“The U.S. is allowing the Egyptians to take the lead on this because they believe the Egyptians will be pragmatic and can deliver Hamas and won’t contravene Camp David,” said Leila Hilal, who spent years as a legal adviser to the Palestinian negotiating team and is now director of the Middle East Task Force at the New America Foundation, a research center in Washington.
“Now, the thinking is: Egypt can play that role and Israel will have to accept it. It’s the new regional order,” Hilal said. “This is an intention to back off and decrease American engagement in the region, not necessarily as a dismissive approach, but more, ‘Why not let Egypt be the counterpart to Israel?’ They’re the neighbors, and they have a clear set of interests the U.S. appreciates.”
The old model of U.S. engagement was “hub and spoke,” with the United States at the center of regional players, said Michael Singh, who served as a senior Middle East director for the National Security Council during the George W. Bush administration and is now managing director of the Washington Institute for Near East Policy. Even regional neighbors dealt with one another largely via American interlocutors, he said.
Now, Singh said, the hub has fallen out, and as a result, smaller groupings of Arab and allied states are emerging to vie for that central role – Turkey and Egypt, for example, or the Persian Gulf powers such as Qatar, Saudi Arabia and the United Arab Emirates.
But Singh said ceding the leadership role could be detrimental to long-term U.S. interests in the Middle East, which is still an important oil supplier and source of militant groups that aim to attack U.S. interests.
Singh said that U.S. leaders “don’t have the choice of ignoring the Middle East,” though that certainly seemed to be the message from Secretary of State Hillary Clinton’s speech Saturday at the beginning of a tour of Southeast Asia. Clinton told an audience in Singapore that economics would be at the heart of a new U.S. foreign policy, to include a much-touted Trans-Pacific Partnership trade agreement.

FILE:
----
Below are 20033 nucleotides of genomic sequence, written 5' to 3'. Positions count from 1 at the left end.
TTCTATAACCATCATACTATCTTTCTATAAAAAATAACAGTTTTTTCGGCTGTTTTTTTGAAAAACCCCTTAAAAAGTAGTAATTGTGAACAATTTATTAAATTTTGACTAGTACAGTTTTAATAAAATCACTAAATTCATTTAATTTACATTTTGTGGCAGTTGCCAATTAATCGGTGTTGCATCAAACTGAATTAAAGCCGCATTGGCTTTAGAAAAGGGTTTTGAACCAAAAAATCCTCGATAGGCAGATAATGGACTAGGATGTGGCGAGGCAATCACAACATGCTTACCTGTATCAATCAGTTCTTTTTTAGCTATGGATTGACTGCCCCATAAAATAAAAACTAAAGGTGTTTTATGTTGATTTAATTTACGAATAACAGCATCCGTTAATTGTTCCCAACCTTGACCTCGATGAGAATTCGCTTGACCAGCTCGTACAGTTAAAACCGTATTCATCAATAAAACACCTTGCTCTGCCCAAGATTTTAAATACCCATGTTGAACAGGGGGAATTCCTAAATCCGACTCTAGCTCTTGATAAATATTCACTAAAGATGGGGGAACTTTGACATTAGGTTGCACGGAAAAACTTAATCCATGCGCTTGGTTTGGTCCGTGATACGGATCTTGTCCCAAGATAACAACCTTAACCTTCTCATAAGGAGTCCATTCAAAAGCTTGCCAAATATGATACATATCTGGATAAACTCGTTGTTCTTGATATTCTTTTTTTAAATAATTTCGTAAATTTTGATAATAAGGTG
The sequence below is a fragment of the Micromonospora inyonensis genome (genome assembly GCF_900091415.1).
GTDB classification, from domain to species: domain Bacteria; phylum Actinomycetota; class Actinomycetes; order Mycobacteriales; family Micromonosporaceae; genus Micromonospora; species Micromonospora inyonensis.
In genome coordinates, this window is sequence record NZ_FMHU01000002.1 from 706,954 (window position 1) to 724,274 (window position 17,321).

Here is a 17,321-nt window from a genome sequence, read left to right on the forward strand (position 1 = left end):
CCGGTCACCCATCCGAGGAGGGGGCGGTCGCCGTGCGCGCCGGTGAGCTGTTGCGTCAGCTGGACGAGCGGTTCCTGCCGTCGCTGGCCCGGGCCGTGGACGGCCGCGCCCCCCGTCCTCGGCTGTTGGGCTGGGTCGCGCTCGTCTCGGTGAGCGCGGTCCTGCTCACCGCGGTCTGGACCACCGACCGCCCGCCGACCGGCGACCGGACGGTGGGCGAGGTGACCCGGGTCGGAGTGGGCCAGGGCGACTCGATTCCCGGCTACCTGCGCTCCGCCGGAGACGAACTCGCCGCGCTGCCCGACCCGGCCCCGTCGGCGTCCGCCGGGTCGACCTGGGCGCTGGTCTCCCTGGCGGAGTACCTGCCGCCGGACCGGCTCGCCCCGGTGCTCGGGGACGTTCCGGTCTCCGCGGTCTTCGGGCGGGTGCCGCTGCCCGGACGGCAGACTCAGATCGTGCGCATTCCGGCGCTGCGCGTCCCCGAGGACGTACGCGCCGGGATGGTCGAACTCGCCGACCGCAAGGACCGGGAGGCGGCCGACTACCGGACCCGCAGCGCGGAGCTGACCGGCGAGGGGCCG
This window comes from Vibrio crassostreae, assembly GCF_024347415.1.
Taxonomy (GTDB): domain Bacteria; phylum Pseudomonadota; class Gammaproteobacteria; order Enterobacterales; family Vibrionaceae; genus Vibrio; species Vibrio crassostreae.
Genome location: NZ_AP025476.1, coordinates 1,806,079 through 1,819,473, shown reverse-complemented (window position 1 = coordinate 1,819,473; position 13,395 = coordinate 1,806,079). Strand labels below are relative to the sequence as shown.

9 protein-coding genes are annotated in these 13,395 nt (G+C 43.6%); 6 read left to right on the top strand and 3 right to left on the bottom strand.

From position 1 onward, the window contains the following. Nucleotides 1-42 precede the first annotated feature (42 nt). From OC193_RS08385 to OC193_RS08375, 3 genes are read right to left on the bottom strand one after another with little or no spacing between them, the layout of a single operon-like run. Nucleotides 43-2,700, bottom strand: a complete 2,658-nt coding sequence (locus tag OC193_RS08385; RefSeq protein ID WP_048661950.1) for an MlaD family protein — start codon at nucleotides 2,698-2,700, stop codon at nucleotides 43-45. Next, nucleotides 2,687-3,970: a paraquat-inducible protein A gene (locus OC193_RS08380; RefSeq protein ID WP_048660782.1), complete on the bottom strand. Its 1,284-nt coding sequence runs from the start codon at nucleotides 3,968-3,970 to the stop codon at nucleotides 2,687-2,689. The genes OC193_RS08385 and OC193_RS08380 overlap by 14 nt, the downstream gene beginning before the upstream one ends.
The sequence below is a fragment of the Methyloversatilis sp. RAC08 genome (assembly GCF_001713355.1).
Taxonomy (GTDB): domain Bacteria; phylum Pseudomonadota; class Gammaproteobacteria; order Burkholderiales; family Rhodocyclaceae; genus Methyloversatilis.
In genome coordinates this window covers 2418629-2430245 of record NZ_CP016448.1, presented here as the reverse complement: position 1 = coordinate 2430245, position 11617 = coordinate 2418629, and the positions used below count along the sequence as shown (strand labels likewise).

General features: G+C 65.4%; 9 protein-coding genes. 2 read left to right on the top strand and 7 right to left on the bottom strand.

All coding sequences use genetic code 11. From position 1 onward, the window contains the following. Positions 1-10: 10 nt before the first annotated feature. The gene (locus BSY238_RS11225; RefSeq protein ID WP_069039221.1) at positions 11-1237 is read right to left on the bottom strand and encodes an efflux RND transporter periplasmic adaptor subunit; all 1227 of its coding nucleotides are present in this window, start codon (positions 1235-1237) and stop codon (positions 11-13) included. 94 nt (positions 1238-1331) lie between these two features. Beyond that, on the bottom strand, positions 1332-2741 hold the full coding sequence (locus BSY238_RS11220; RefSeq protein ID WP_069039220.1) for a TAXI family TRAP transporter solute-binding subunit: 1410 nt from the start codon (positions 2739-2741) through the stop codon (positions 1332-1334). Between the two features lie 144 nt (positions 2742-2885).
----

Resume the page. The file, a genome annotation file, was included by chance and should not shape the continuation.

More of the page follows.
“Amid everything going on, she gives a speech basically saying that our future’s in Asia, not in the Middle East,” Singh said. “We have to recognize that we have enduring interests in this region.”
After so many years as the main driver in the Middle East, the U.S. shift to backseat diplomacy is sure to be bumpy. On Monday, State Department spokeswoman Victoria Nuland tried to defend the administration’s “quiet diplomacy” during a relentless line of questioning from Associated Press reporter Matt Lee, a notoriously hard-nosed journalist who’d challenged her on the U.S. “silence” on Gaza.
Israel has pounded Gaza with airstrikes for six days, killing at least 101 Palestinians, the majority of them civilians, in a campaign against Hamas, the militant group that controls the strip. In the same period, three Israelis died as a result of a rocket that was launched from Gaza and struck an office building. At least 100 more rockets were launched Monday, with no casualties reported. Regional tensions, already exacerbated by the Syrian civil war and rocky transitions in North Africa, are dangerously high.
“Well, you’ve been doing your quiet diplomacy for almost a week. How’s it going so far?” Lee asked the spokeswoman, his voice oozing sarcasm.
Nuland tried to respond, but Lee cut her off, saying, “You’re staying silent while people are dying left and right.” The spokeswoman accused Lee of picking a fight and quickly moved on to another reporter after repeating the administration’s Gaza talking points: Israel has the right to defend itself, and the United States regrets civilian casualties on both sides.
“We’ve made a decision that we need to engage in our diplomacy diplomatically,” Nuland said.
Jonathan S. Landay in Washington contributed to this report.